Celebrate Mongolia's winter on an ancient, frozen lake

Brutal temperatures add to the appeal of the annual Khövsgöl Festival of Ice.

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In early March, travellers from across Mongolia head to the northernmost part of the country bordering Russia’s Siberia.

Braving the winter freeze—that sometimes falls below minus 50 degrees Celcius—crowds gather on Lake Khövsgöl to celebrate the long, cold season. The largest freshwater lake in Mongolia, Khövsgöl belongs to the elite club of "ancient lakes" for having existed more than one million years (although some definitions vary).

Left: Temperatures can fall below minus 50 degrees Celcius.
Right: A reveller skates on the ancient lake.
PHOTOGRAPH BY YULIA DENISYUK

Frozen from November to May, Lake Khövsgöl becomes a glacial playground during the annual Khövsgöl Festival of Ice. For two days, a flurry of events covers the lake: horse sleigh races, ice sumo, archery competitions, bone-throwing games, ice sculpture contest, and more—all taking place in the frigid cold on thick, slippery ice.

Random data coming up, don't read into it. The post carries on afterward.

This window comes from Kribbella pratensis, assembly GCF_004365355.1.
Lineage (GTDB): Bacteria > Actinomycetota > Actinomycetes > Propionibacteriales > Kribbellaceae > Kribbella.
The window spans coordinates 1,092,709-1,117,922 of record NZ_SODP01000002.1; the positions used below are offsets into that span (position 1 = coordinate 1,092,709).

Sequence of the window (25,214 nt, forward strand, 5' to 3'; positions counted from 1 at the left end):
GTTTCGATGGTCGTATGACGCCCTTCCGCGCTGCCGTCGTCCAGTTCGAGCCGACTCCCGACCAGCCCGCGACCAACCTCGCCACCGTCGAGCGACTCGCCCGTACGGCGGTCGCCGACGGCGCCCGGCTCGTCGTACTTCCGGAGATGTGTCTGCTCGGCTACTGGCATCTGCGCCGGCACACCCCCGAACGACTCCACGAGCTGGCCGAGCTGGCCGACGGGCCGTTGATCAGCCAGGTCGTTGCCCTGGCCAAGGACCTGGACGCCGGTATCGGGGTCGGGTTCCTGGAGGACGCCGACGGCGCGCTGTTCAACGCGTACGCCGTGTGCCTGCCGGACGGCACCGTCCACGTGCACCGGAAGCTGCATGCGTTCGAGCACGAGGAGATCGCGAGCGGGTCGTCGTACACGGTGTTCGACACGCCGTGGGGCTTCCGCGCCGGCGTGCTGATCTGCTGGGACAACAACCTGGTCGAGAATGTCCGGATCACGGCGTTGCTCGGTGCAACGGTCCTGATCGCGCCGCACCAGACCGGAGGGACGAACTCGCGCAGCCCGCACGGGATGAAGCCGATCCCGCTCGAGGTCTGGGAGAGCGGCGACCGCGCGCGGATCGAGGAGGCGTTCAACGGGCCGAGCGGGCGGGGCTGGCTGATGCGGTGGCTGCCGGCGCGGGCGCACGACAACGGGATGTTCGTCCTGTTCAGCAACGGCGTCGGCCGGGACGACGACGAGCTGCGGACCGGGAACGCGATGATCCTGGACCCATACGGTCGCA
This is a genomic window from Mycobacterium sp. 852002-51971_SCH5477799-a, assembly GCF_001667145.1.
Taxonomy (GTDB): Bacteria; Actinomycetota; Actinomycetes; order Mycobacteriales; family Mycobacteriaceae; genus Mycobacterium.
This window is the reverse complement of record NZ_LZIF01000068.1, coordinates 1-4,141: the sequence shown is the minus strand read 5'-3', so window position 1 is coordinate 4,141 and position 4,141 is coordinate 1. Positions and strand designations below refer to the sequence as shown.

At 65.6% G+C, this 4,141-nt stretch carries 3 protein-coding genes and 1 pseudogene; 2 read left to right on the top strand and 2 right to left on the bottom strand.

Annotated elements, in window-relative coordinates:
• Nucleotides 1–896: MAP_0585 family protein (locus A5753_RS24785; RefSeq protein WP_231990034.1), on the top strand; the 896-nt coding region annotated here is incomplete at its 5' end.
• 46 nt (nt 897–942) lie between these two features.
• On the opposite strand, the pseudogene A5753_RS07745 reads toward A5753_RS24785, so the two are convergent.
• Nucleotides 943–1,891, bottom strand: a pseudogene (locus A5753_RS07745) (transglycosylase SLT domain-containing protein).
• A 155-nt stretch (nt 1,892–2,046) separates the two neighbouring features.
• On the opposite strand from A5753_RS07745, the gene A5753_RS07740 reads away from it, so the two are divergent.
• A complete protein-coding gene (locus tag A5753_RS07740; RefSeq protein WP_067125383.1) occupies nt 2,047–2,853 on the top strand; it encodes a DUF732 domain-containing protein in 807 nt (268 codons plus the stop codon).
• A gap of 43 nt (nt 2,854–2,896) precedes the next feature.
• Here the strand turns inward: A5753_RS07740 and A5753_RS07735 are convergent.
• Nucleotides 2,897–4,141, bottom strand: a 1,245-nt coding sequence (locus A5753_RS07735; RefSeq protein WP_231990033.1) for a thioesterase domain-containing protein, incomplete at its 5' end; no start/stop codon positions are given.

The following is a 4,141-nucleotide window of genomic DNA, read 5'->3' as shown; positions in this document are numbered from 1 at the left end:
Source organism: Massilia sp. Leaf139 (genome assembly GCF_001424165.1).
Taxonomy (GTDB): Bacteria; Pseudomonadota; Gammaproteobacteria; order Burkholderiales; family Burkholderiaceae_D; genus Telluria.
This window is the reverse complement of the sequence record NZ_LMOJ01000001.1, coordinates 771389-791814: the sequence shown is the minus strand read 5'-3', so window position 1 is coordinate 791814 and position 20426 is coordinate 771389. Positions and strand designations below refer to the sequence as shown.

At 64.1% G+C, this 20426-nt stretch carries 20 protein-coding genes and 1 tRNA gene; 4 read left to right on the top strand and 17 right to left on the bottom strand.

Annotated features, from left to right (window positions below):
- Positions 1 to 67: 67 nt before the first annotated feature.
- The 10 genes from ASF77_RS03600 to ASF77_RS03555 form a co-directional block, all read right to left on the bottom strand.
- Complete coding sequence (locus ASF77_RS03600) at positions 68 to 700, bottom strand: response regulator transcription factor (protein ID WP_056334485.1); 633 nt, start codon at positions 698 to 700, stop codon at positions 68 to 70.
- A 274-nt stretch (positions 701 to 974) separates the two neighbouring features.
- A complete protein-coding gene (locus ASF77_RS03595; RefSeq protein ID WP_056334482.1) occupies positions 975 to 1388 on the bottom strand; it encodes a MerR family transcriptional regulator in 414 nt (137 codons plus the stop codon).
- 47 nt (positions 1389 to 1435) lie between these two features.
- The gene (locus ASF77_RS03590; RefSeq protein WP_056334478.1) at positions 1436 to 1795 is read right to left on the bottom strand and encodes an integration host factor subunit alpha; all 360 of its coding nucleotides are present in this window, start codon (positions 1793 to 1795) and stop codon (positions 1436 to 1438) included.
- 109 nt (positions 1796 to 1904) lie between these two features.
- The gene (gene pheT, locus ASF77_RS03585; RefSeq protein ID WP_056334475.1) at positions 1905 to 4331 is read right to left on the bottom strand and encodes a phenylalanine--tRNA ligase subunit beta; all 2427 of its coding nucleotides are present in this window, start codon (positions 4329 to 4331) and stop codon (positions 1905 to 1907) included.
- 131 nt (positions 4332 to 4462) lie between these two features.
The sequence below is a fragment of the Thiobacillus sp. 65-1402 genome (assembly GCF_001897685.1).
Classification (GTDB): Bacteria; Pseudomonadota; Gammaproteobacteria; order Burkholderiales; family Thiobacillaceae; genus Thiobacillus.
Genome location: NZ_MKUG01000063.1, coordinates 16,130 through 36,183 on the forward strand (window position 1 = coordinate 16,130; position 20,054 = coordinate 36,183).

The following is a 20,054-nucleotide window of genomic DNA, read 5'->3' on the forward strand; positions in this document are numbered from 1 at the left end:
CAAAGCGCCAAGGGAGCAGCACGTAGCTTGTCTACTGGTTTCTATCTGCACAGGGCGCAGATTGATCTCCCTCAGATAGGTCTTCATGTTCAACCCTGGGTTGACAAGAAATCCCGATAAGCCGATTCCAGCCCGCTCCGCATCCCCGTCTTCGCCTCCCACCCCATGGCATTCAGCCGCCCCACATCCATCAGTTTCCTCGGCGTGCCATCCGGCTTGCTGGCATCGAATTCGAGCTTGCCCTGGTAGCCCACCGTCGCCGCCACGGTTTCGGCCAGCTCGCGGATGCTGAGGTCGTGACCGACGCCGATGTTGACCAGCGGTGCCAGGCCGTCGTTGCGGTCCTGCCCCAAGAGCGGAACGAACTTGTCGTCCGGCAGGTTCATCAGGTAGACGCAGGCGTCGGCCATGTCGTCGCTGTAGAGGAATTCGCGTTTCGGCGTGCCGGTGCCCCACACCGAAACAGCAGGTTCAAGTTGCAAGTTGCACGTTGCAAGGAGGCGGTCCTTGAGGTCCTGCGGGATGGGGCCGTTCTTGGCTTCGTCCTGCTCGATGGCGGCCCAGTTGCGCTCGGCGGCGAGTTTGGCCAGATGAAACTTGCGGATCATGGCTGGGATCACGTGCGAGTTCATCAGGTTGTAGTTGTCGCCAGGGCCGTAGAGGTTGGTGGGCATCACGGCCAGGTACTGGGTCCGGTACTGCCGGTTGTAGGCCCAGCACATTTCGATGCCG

Festivalgoers don traditional costumes that represent Mongolia's 21 diverse regions, aimags. A fire-burning ceremony honours the strong, shamanic beliefs of the region, capping the festival's vibrant celebrations.

How to get there

Save time by catching a flight from Ulaanbaatar to Khovsgol's provincial capital, Murun. If you’re feeling adventurous, get on a local bus from Ulaanbaatar to Murun. During the 12 hours, you’ll see the vast central Mongolian countryside.

From Murun, a local van or a taxi takes travellers to Hatgal, a small town on the shores of Lake Khövsgöl that serves as the base for exploring.

Finally, you can hire a guide—offered by many tour agencies in Ulaanbaatar—for a private ride from the capital to the lake. The most interesting part of this journey? Travelling part of the bumpy way off-road in an old, iconic, Soviet UAZ van, no less), through the winding, dusty steppes, and spending a night with nomadic herder families.

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